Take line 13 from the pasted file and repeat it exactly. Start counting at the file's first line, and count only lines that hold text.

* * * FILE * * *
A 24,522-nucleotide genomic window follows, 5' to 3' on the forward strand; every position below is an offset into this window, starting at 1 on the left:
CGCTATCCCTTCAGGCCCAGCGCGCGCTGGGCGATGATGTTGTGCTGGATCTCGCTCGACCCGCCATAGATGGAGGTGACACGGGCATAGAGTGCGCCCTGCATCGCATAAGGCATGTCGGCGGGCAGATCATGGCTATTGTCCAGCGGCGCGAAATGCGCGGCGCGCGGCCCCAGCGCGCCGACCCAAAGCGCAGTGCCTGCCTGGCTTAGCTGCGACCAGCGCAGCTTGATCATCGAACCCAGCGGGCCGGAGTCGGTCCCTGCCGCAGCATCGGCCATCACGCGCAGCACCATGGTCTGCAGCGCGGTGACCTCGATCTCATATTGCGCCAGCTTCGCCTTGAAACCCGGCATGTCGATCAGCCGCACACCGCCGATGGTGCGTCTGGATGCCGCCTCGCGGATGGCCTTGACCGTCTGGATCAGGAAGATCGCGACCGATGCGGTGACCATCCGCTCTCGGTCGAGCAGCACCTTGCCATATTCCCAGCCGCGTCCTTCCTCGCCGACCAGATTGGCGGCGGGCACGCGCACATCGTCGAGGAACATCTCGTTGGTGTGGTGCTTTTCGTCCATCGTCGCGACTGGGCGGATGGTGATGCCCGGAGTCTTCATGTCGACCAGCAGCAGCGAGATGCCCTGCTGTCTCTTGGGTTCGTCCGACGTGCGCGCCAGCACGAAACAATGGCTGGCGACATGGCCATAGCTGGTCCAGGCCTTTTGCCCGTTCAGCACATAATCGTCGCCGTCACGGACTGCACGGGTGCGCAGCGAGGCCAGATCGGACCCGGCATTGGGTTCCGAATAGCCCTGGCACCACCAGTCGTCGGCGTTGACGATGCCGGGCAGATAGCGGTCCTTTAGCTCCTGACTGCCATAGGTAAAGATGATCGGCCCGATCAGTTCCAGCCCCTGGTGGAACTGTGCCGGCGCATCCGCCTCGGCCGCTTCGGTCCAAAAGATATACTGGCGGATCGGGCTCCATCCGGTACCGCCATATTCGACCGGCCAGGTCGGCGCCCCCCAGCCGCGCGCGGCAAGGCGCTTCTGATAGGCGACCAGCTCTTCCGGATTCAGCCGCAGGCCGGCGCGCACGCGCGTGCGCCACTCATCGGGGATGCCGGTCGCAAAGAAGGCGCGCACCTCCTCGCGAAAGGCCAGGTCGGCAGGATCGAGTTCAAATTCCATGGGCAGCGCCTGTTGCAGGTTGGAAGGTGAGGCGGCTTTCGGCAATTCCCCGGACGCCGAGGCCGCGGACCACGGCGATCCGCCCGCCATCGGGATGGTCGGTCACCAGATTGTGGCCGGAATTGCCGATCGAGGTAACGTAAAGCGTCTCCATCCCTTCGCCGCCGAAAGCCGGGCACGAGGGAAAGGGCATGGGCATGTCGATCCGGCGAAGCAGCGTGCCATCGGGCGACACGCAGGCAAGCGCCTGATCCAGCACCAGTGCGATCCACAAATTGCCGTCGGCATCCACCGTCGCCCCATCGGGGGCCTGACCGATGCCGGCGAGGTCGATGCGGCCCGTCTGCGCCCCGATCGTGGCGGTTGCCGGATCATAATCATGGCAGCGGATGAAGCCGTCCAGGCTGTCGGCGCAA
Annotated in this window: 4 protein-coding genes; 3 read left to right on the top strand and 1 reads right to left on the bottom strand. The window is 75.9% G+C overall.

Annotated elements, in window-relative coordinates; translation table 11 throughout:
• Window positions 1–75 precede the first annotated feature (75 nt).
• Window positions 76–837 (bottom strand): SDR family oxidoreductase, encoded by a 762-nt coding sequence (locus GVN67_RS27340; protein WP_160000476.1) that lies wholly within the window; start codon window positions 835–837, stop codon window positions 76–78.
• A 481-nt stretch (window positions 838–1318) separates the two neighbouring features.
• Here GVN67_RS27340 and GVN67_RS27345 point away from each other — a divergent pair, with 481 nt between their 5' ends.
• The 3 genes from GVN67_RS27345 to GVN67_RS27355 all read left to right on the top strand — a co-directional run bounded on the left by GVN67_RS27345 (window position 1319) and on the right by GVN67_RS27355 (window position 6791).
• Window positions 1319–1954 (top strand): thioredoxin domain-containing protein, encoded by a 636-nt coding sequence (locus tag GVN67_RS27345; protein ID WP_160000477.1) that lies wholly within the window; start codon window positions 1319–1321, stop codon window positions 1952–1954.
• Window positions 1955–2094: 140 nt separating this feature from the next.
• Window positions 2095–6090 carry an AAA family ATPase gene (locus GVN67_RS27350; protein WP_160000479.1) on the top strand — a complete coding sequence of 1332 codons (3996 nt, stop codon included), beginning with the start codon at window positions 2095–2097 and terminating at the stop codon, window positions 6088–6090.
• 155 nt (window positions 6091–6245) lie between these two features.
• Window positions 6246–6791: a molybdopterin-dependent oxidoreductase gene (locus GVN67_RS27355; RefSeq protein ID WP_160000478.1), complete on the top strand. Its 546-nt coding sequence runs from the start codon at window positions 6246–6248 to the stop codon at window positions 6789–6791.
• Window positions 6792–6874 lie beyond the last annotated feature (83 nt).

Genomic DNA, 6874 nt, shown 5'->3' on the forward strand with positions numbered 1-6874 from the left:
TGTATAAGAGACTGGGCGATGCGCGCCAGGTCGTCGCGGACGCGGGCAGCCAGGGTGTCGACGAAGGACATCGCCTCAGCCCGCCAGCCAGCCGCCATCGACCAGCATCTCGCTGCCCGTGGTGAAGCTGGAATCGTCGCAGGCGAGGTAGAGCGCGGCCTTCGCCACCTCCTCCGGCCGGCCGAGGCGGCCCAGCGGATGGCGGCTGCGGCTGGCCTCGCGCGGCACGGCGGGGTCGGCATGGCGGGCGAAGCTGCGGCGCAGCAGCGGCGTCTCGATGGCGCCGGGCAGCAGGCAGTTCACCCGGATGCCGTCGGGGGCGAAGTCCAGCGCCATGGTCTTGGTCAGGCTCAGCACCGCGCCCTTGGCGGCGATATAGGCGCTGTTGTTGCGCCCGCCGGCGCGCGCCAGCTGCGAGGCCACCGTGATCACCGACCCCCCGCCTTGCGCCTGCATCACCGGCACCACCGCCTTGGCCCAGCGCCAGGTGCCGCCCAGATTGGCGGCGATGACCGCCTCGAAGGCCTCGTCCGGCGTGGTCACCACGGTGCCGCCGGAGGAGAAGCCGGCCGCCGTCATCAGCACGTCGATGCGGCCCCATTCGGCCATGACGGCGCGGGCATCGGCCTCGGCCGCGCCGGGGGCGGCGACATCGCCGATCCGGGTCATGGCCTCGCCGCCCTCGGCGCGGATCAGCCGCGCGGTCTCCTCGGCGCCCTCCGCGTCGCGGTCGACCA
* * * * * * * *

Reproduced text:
• 155 nt (window positions 6091–6245) lie between these two features.